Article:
Further, the agile transformation demands that focus be redirected from projects to portfolio management and continuous planning to enable agility in translating strategy into delivery in an ongoing, cross-functional basis. PMOs can create a connected set of planning processes that are flexible and agile, including strategic, capacity, financial and investment, project and work, and technology planning.
The PMO should be able to continually assess the portfolio and reallocate funding and resources to those programs that are proving to continually bring the most value. The PMO will play a key role in developing strategic roadmapping to lead organizational change, measure progress, understand impact, and make adjustments.
As customer demands continue to evolve, the PMO must be able to adapt, helping the organization continually deliver valued products. A product-centric model for software delivery requires product managers to take responsibility for the entire product lifecycle, from ideation to sun-setting, and translate customer demand into a product vision and roadmap.
Product owners work collaboratively with product managers, program managers, and the PMO to develop a plan to maximize the value of the product resulting from the development team’s efforts. The agile PMO aligns investment and capacity with company strategy and measure outcomes based on business value. Iterative funding will promote learn-as-you-go, fail fast experimentation, as well as more frequent planning that is adaptive to change. By funding outcomes of products and programs instead of projects, organizations will be able to guide investments by horizon for faster delivery and higher value realized.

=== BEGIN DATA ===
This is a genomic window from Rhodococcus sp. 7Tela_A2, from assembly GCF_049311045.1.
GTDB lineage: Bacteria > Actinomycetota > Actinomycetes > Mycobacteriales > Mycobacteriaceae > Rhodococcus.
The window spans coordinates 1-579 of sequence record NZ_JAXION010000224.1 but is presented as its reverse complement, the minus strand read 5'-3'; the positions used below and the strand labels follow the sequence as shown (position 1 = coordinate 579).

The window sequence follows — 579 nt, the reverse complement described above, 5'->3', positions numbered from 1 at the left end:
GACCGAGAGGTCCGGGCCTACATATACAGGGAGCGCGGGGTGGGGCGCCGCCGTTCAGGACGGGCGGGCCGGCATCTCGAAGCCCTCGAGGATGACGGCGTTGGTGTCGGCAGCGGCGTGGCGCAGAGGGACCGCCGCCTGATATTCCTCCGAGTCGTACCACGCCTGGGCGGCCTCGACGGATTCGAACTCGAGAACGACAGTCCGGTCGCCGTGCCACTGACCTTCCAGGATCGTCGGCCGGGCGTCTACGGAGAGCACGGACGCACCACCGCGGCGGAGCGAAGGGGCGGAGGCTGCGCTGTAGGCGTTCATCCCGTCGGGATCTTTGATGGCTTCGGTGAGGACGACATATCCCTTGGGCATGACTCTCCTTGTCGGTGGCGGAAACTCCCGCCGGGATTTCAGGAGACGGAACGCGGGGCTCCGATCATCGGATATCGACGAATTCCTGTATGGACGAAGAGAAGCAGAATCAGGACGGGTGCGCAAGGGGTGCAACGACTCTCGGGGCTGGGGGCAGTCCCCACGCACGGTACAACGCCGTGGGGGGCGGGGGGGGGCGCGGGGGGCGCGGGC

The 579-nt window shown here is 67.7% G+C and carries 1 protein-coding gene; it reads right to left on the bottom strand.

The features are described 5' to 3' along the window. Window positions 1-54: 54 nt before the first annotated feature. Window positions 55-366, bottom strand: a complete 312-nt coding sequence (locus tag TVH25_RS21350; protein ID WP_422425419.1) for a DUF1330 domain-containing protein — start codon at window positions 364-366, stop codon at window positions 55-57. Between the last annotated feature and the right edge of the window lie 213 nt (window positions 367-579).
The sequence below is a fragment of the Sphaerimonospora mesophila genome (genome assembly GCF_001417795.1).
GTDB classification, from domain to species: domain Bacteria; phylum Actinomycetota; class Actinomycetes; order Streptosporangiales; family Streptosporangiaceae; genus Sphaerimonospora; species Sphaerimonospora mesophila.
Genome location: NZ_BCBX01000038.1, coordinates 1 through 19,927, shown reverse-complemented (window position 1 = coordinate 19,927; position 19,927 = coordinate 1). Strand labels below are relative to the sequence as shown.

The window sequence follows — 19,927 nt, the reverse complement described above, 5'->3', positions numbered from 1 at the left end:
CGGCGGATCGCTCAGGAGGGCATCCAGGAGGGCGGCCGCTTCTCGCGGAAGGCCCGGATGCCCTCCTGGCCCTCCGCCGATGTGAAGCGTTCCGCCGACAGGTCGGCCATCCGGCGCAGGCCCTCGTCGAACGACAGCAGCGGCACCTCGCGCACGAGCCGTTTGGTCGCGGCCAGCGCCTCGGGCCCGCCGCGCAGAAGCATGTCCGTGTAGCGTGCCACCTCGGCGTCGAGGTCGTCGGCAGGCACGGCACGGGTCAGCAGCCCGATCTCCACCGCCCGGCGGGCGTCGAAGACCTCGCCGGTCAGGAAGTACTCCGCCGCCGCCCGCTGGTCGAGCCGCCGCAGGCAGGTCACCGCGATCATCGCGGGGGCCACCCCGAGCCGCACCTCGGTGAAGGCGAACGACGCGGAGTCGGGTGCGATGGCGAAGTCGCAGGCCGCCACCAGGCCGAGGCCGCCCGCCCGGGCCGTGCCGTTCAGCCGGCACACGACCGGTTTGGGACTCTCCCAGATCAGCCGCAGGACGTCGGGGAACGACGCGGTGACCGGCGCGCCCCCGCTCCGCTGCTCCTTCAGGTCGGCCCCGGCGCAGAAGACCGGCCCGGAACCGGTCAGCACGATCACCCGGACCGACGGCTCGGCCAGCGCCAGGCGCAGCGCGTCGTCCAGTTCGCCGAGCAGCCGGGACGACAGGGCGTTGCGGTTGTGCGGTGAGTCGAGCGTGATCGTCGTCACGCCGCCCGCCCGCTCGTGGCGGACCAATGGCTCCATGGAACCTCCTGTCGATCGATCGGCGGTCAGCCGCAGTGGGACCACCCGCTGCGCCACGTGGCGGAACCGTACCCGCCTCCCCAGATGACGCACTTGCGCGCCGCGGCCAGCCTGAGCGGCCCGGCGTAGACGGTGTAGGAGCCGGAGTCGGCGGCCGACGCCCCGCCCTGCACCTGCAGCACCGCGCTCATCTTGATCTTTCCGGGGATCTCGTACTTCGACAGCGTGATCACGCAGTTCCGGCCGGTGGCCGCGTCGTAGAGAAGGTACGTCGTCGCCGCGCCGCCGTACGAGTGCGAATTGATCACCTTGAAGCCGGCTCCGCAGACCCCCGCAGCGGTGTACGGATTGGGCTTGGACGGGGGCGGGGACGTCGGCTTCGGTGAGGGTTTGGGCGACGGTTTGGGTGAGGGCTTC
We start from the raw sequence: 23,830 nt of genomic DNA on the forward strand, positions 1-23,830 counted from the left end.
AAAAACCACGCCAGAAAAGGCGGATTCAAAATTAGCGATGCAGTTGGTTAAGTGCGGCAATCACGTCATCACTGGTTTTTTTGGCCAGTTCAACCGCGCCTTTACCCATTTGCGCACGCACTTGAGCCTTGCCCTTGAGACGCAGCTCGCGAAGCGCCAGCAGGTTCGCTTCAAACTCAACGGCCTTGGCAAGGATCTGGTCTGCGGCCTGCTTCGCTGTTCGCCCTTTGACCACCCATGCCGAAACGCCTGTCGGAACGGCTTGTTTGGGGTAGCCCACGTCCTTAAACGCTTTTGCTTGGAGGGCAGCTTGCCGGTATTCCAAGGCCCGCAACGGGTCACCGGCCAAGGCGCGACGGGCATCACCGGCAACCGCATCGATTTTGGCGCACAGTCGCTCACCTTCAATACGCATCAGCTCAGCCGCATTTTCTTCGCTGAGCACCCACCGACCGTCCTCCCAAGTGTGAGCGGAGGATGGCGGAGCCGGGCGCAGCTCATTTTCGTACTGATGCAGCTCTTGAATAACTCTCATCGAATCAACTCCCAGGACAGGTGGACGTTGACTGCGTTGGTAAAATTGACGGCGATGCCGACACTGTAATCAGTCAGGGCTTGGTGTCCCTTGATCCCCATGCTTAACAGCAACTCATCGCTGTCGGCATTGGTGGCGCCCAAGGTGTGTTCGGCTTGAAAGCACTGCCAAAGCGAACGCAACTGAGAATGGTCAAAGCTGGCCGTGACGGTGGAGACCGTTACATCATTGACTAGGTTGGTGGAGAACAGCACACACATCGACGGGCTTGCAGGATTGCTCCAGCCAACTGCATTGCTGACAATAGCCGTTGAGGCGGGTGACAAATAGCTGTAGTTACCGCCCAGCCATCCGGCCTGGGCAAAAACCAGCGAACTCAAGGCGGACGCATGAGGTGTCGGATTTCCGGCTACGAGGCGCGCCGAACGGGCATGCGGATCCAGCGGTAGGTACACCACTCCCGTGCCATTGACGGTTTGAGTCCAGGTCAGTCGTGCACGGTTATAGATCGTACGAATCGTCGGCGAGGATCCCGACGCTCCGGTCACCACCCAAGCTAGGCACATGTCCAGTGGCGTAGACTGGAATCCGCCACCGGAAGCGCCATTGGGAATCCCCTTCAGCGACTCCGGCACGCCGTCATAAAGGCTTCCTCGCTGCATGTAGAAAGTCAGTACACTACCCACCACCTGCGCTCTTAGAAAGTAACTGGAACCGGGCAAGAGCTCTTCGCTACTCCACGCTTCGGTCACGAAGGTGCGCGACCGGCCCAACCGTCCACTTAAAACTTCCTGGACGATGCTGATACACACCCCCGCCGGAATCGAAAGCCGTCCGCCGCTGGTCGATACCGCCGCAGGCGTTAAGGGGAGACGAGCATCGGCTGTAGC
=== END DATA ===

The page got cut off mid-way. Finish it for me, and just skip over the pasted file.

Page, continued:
The road to an agile PMO cannot be completely mapped out, but is worthy of the journey. Consider these five steps to help you get started and guide your path.
- Integrate delivery with strategic and portfolio planning
- Enable the practice of continuous planning to embrace inevitable change
- Adapt to a lean portfolio management approach
- Support any type of work
- Collect the right analytics and transition from reporting activities to generating insights into value-based KPIs
By mapping the path toward agility with learning, adaptability, and continuous improvement, your PMO can be reinvented from a cost center to a value center. The PMO becomes the seasoned expert that guides the rest of the enterprise along a similar journey toward agility. In doing so, the PMO becomes the hero, building a broad foundation that enables teams, departments, and the entire enterprise to be responsive to change, fast to market, and continually delivering value.
As we have seen, the road to a more agile enterprise begins with a more agile PMO. The journey may have some roadblocks and unexpected turns, but in the end, agility in this rapidly-changing world is the key to longevity. For the PMO, the opportunity to be a change management leader must not be missed.
Don’t forget to download the full whitepaper, “The Agile PMO: 5 Steps to Driving Agility at Scale,” for more information on each part of this blog series.